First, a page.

BL: So Greece has had it ever since?
YV: That’s right ... So what I am saying here is, yes of course, this is a left wing critique of the large public sector in Greece but it is not one on principle, it is one on the history and how it happened.
We have a failure of capitalism. The public sector increase is not because of socialism but because of a failure of capitalism.
BL: Are you one of those people, like the US economist Paul Krugman, who does not think high government debt is necessarily a problem anyway?
YV: Yes, high debt is not the problem, the problem is the inability to roll it over.
BL: Last year I got the train to Thessaloniki. I’d been to Greece a few years before. This is anecdotal, so bear with me, but it has the feel of a wealthy country. When I stopped in Serbia, it doesn’t – run-down trains, like in the 1950s, poor infrastructure, roads, cars, shops that didn’t sell anything, the clothes people wore. It is not like that in Greece – first world, cars, people in cafes, it is not cheap,and not just the tourist spots. Obviously Greece has horrendous youth unemployment, serious problems. But if one was to play devil’s advocate and say this is a culture that likes to live well but doesn’t want to pay taxes?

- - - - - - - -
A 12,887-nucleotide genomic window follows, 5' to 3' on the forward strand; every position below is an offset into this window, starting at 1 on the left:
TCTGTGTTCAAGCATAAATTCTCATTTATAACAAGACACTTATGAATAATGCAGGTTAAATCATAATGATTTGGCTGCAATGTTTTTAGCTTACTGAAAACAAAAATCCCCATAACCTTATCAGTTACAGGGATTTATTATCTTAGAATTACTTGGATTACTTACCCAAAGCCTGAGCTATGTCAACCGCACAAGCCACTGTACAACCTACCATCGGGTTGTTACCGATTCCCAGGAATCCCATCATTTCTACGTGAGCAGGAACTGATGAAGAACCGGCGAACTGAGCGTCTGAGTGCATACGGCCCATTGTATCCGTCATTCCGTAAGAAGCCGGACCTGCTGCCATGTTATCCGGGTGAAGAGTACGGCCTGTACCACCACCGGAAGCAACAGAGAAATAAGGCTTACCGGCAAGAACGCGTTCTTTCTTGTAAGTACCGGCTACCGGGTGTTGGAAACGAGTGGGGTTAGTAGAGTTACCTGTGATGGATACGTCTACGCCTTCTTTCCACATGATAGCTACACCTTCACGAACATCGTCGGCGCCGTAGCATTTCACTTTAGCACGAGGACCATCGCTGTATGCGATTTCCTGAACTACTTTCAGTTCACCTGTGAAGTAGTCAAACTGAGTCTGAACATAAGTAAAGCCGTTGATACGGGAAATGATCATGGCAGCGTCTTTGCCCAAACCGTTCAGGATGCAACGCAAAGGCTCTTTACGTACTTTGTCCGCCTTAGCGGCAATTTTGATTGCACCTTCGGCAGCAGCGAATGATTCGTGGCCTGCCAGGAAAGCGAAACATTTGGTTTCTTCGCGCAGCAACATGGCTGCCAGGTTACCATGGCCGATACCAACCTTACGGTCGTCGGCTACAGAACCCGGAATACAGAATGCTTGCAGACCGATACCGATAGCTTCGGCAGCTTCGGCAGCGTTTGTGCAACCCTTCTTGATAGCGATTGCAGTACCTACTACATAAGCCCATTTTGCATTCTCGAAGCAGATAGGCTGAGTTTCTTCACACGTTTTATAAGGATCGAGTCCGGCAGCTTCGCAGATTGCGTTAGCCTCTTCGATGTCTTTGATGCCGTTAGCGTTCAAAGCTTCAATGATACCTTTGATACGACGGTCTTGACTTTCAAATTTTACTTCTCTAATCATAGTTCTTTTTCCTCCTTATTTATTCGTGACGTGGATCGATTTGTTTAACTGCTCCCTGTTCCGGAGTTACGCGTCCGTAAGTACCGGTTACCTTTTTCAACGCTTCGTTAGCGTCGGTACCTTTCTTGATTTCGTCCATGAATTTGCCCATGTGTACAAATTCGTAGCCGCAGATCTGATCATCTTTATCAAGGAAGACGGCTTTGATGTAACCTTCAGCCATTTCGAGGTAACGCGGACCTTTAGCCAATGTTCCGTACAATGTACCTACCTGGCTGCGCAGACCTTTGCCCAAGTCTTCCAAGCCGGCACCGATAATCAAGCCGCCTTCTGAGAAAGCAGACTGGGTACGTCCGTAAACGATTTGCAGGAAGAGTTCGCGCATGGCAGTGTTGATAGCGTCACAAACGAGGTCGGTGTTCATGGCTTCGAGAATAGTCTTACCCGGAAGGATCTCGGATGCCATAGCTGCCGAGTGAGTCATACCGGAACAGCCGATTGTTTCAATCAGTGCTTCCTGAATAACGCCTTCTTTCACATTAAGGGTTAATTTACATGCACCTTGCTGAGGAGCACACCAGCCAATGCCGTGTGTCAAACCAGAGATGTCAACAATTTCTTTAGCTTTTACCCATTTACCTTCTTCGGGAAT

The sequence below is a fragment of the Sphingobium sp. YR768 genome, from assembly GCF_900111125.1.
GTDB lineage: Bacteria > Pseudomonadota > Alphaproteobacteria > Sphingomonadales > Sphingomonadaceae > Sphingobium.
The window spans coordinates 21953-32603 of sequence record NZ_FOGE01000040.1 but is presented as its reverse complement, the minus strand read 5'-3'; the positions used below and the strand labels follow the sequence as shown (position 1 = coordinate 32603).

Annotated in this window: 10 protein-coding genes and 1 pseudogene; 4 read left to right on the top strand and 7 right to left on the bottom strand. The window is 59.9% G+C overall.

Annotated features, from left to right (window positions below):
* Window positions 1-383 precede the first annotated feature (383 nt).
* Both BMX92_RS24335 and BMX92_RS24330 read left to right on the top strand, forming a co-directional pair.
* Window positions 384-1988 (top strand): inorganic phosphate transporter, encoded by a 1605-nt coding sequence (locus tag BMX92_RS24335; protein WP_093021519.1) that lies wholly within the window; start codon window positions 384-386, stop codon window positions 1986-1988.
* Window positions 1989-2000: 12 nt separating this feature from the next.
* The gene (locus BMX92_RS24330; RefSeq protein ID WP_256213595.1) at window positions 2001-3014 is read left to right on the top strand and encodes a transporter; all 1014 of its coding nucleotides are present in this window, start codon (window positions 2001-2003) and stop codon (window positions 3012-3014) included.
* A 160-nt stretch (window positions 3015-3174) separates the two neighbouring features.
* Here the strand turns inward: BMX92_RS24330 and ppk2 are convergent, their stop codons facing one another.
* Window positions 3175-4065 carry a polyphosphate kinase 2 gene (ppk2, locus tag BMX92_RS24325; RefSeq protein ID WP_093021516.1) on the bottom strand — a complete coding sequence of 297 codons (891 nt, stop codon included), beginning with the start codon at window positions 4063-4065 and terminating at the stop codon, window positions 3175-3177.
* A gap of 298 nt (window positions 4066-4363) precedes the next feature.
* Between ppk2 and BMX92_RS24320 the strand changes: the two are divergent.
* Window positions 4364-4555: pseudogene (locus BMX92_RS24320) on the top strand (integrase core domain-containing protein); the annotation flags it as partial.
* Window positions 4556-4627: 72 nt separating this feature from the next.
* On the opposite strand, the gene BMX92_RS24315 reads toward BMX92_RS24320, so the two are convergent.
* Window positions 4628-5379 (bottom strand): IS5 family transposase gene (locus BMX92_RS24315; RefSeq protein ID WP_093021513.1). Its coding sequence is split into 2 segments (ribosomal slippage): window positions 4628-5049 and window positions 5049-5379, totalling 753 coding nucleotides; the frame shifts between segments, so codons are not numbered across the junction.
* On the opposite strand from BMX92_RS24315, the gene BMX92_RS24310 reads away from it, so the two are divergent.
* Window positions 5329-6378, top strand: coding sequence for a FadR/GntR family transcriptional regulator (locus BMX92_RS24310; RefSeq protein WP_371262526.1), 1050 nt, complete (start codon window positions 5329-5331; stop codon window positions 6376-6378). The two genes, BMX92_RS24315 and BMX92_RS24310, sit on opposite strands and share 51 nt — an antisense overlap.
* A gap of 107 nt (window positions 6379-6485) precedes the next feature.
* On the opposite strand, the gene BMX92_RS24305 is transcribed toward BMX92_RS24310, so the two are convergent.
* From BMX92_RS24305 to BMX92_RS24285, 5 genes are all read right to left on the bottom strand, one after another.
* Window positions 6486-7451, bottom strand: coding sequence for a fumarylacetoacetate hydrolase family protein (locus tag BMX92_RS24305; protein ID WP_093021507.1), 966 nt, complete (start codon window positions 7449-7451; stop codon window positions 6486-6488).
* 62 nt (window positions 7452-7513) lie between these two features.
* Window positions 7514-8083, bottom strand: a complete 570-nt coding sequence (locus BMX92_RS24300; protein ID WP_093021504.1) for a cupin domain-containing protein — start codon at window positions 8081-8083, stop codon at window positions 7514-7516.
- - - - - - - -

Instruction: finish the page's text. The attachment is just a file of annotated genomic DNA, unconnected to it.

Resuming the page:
YV: That misses the point. Well, no-one likes paying taxes. A certain gentleman won president of the United States by advocating that he’s very smart because he doesn’t pay income tax.
Remember that? It happens in the best of families.
The fact of the matter now is that if look at some basic numbers in Greece they reveal a humanitarian crisis behind the facade of a well-off society.
One in two families has no-one working in it and they only survive on the basis of a very small and shrinking pension – 35% of paid labour is undeclared, not because the workers don’t want to declare it but because if the employer is forced to declare it they will go bust.
Because they are already bust. Half a million people today have not been paid for more than eight months while still working.
So we have a failed economy.
We have a bankrupt state in the sense that it has debts that it cannot rollover, we have bankrupt banks, we have bankrupt companies, and we have bankrupt families.
The state is in arrears to its citizens of serious amounts, you know tax returns and VAT returns and payments to suppliers for drugs to hospitals and materials for schools and to developers for roads that were built some time ago, the state is not paying, so it is in arrears with society, and society is in arrears with the state to the tune of 60% of GDP – 60% of Greece’s GDP is owed by citizens to the state and it is not because they don’t want to pay their taxes, they just can’t.
Let me, allow me to put it succinctly, everyone owes to everyone and no-one can pay.
BL: What is happening globally. Why this turbulence, these extraordinary things – Brexit, Trump, Syriza?
YV: It is a big question but an easy one to answer epigrammatically – 2008 was our generation’s 1929 and just like then the establishment was clueless before and clueless after the financial sector collapse and spearheaded a process very, very similar to back then.
• In the final part of our interview with Yanis Varoufakis, below, he gives his thoughts on the IRA
Ben Lowry (@BenLowry2) is News Letter deputy editor